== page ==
CARRIE (director: Kimberly Peirce; screenwriter: from the Stephen King novel/Roberto Aguirre-Sacasa/Lawrence D. Cohen; cinematographer: Steve Yedlin; editors: Lee Percy/Nancy Richardson; music: Marco Beltrami; cast: Chloë Grace Moretz (Carrie White), Julianne Moore (Margaret White), Judy Greer (Ms. Desjardin), Portia Doubleday (Chris Hargensen), Alex Russell (Billy Nolan), Gabriella Wilde (Sue Snell), Ansel Elgort (Tommy Ross), Barry Shabaka Henley (Principal Morton), Hart Bochner (Chris’ lawyer dad); Runtime: 99; MPAA Rating: R; producer: Kevin Misher; Sony Pictures; 2013)
“The update reimagining is entertaining enough, but finds nothing new to say.”
Reviewed by Dennis Schwartz
Gifted but flawed director Kimberly Peirce’s(“Stop-Loss”/”Boys Don’t Cry”) respectable but unnecessary remake revisits with too much respect Brian De Palma’s intriguing 1976 classic horror flick, that featured the memorable frightening performance by Sissy Spacek, and was based on Stephen King’s popular 1974 novel. The update reimagining is entertaining enough, but finds nothing new to say. The derivative film is funny as camp, sensitive in its portrayal of its freakish heroine, eerie in a classical Hollywood horror sense and, though cartoonish, serious about delivering its banal message that all humans can snap if faced with too much pressure or ridicule.
The compelling story, written by Roberto Aguirre-Sacasa and Lawrence D. Cohen, has traction covering the mental instability of a fanatical Bible-thumping mom, Margaret White (Julianne Moore), who gave birth unassisted at home and with outsized scissors almost slaughtered her unwanted daughter Carrie (Chloë Grace Moretz) as a sacrifice to God because she believed she sinned by giving in to lust but at the last moment relents and embraces her child. The child grows up a mess, mentally crippled by her mother’s mistrust of the world. The tortured mother-daughter relationship grows dangerously tortured when the troubled daughter discovers she has unusual powers through telekinetics.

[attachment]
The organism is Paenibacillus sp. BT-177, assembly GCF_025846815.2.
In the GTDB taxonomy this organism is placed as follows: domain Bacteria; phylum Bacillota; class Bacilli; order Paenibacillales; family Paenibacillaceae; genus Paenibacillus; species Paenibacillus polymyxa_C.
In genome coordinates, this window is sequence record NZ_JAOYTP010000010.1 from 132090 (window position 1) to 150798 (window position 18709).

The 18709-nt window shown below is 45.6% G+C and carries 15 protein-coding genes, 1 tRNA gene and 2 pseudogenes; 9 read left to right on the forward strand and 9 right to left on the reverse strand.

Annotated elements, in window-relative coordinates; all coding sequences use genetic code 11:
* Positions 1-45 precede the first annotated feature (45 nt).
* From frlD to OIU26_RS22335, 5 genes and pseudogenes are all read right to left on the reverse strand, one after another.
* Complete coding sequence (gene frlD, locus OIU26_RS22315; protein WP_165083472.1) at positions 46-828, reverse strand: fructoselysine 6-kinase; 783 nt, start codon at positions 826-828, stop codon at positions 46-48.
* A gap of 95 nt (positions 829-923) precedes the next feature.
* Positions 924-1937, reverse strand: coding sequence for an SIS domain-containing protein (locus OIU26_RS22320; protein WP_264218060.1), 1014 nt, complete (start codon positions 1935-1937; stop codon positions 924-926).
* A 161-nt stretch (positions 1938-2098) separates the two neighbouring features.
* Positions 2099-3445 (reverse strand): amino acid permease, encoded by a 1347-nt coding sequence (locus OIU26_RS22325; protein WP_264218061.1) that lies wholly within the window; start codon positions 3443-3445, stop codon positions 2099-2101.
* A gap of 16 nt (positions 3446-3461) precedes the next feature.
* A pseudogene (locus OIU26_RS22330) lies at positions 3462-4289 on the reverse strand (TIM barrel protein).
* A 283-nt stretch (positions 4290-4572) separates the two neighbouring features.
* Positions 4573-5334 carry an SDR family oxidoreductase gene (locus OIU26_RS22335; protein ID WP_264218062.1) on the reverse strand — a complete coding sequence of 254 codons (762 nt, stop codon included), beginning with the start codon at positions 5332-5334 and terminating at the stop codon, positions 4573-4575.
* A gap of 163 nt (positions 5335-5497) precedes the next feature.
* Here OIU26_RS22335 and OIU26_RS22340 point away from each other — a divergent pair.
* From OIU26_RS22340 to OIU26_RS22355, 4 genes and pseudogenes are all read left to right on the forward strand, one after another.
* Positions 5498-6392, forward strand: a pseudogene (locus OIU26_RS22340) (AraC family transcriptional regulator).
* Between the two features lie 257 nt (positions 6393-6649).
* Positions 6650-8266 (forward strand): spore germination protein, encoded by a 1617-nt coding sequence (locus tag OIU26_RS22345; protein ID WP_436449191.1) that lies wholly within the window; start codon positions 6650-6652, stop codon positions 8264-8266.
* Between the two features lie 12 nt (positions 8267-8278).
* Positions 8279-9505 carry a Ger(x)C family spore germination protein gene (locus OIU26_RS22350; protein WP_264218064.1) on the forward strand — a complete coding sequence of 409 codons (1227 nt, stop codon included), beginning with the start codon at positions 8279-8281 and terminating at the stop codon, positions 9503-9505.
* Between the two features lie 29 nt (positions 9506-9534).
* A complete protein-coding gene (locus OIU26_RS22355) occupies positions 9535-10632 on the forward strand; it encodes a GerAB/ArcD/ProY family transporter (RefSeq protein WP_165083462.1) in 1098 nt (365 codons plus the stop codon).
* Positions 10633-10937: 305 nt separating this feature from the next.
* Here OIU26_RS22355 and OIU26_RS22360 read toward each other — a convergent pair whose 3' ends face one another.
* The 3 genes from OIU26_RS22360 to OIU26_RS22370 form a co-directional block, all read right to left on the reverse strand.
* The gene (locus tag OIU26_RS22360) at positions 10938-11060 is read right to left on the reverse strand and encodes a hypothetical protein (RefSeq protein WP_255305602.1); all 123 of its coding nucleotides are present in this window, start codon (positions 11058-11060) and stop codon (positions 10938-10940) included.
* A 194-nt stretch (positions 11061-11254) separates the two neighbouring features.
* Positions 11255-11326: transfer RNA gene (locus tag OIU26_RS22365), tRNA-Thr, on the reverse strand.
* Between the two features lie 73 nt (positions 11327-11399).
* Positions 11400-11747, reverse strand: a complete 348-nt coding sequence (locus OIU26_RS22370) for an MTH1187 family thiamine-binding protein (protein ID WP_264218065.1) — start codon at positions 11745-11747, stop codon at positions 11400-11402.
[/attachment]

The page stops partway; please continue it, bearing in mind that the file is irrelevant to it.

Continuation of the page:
When Carrie suffers great humiliation in gym class over her ignorance of the menstrual cycle and that leads to her being taunted by her cruel classmates, the pic’s heavy, Chris Hargensen (Portia Doubleday), daddy’s (Hart Bochner) entitled daughter, records on her smartphone Carrie’s distress over her period and the poor girl is laughed at as the school fool as the video travels through the student body. One of the taunters, the conflicted decent girl Sue Snell (Gabriella Wilde), repents and in an act of self-sacrifice forces her dreamboat jock boyfriend, Tommy Ross (Ansel Elgort), to take Carrie to the prom so she can assuage her guilt by giving up something she wanted most.
Things are moving along at a fine clip until the story loses its magical Cinderella slipper during its De Palma-like bloodbath senior prom-night sequence, where things go ridiculously hokey in a special effects show that channels an excessive amount of gore. During this CGI madcap sequence, the sweet performance by Moretz, who fully inhabits Carrie’s timidity, fragility and predicament, seemingly gets swept under the rug as things flame out and the heroine’s vulnerability is replaced by unleashing her supernatural powers to kill in revenge those who treated her with contempt and thereby much of the sympathy invested in her character dissipates. The pic becomes trashy and loses its artistic focus in favor of schlock.
REVIEWED ON 10/18/2013 GRADE: B-
Dennis Schwartz: “Ozus’ World Movie Reviews”
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